I'm sorry to hear of your concerns about your daughter-in-law. I had PP twice which struck in the very early days after my children were born. Has your daughter-in-law been reviewed by her GP recently? Perhaps during a consultation her GP might offer a referral to a mental health team as not feeling heard or understood is very stressful? I had delusions which no one else believed and remember how frustrated I felt.

In the link given earlier you will find shared experiences from mums who have been through this awful illness and fully recovered. I hope you can encourage your daughter-in-law to seek the help she needs.

Take care.

in reply to VTNancy

Hi VTNancy

I’m sorry to hear that. Does your daughter-in-law recognise things haven’t been / aren’t right too? Would she agree to see her GP?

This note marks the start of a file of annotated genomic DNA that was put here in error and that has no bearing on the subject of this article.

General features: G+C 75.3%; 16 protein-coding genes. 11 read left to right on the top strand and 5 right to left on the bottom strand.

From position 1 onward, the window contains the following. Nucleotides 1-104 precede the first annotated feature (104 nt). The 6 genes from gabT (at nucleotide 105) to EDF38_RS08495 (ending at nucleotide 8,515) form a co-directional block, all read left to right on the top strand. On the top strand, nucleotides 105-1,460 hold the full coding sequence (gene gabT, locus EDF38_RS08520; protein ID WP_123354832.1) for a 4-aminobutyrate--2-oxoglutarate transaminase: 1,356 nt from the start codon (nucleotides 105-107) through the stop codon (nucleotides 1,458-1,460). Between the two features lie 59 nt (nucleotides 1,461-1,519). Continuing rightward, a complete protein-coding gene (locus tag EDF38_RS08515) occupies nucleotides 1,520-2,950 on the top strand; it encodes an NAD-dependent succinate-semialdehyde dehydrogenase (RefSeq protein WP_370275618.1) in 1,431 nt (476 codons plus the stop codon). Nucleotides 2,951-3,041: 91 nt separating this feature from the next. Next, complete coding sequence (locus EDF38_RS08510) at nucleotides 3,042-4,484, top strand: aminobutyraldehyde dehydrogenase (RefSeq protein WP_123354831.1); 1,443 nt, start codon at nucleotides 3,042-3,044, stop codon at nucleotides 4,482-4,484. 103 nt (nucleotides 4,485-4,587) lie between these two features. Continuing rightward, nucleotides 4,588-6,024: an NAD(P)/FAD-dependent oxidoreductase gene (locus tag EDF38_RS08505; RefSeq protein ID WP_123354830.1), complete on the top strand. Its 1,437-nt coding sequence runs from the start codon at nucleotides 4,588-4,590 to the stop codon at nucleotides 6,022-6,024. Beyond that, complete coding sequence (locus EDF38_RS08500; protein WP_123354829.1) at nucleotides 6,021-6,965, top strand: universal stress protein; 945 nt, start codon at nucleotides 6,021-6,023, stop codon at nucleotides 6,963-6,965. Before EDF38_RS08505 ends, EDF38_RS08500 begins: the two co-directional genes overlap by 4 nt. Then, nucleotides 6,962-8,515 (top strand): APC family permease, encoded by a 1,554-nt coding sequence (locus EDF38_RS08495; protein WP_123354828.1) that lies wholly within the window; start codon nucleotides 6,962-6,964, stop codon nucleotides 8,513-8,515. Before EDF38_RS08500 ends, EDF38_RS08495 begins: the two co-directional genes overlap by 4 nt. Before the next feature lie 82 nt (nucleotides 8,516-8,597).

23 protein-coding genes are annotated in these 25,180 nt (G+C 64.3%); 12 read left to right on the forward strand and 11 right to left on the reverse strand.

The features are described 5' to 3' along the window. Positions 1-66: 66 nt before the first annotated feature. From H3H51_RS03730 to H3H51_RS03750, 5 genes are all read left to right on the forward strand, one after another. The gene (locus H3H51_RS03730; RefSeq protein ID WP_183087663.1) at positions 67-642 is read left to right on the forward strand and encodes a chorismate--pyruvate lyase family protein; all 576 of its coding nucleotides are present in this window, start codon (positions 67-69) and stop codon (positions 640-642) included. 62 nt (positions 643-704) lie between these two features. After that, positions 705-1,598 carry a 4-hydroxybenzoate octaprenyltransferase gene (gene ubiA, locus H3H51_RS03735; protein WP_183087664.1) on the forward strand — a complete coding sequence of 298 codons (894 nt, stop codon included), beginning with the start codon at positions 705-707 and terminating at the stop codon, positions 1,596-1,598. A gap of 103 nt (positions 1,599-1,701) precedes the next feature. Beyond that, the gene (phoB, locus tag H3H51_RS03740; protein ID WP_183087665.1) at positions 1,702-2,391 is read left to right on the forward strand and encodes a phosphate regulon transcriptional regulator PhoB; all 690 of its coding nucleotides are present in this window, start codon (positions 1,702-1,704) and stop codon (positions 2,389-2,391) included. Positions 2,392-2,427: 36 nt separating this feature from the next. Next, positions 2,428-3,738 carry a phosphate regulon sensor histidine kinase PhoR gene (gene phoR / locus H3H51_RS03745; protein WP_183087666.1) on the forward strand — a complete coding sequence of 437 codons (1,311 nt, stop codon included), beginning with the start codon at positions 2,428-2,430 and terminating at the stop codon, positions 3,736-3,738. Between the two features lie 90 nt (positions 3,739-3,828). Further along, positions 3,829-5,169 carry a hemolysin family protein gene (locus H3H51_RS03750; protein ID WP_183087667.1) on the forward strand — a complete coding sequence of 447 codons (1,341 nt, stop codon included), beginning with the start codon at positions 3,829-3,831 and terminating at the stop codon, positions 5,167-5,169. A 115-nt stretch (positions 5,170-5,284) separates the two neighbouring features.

I’m no expert but there is a whole range of postnatal/postpartum mental illnesses - if it started in the first year after birth it would be classed as postpartum I think.

I hope she’s able to get some support, she’s lucky she’s got you looking out for her, so many women just suffer and think it’s normal I think.

Wishing you all the very best x



Speaking from personal experience of PP when my daughter was 2 weeks old, the depression I had afterwards lasted 7 months in total, but it can affect women for much longer than that. From speaking to many of my friends and friends of friends they have been sure they have had postpartum depression for many years after childbirth but not formally diagnosed or treated.